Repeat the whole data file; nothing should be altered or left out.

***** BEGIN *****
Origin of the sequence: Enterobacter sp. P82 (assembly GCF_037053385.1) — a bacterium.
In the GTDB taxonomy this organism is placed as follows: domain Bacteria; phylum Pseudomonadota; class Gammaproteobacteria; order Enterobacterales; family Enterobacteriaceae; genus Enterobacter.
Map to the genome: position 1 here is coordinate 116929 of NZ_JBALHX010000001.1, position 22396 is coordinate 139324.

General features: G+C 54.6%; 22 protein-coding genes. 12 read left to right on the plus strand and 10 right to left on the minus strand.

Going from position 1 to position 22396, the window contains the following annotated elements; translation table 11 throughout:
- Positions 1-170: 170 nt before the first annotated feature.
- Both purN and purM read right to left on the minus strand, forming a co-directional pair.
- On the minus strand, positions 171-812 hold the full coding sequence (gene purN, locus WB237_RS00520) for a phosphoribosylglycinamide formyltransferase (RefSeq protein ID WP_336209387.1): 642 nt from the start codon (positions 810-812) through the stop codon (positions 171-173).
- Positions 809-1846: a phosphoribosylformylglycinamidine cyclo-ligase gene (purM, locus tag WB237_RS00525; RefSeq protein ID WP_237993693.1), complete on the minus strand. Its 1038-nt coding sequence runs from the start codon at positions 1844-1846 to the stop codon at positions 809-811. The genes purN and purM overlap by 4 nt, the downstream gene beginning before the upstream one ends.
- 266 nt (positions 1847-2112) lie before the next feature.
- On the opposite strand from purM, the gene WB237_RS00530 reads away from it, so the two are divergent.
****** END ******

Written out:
Origin of the sequence: Enterobacter sp. P82 (assembly GCF_037053385.1) — a bacterium.
In the GTDB taxonomy this organism is placed as follows: domain Bacteria; phylum Pseudomonadota; class Gammaproteobacteria; order Enterobacterales; family Enterobacteriaceae; genus Enterobacter.
Map to the genome: position 1 here is coordinate 116929 of NZ_JBALHX010000001.1, position 22396 is coordinate 139324.

General features: G+C 54.6%; 22 protein-coding genes. 12 read left to right on the plus strand and 10 right to left on the minus strand.

Going from position 1 to position 22396, the window contains the following annotated elements; translation table 11 throughout:
- Positions 1-170: 170 nt before the first annotated feature.
- Both purN and purM read right to left on the minus strand, forming a co-directional pair.
- On the minus strand, positions 171-812 hold the full coding sequence (gene purN, locus WB237_RS00520) for a phosphoribosylglycinamide formyltransferase (RefSeq protein ID WP_336209387.1): 642 nt from the start codon (positions 810-812) through the stop codon (positions 171-173).
- Positions 809-1846: a phosphoribosylformylglycinamidine cyclo-ligase gene (purM, locus tag WB237_RS00525; RefSeq protein ID WP_237993693.1), complete on the minus strand. Its 1038-nt coding sequence runs from the start codon at positions 1844-1846 to the stop codon at positions 809-811. The genes purN and purM overlap by 4 nt, the downstream gene beginning before the upstream one ends.
- 266 nt (positions 1847-2112) lie before the next feature.
- On the opposite strand from purM, the gene WB237_RS00530 reads away from it, so the two are divergent.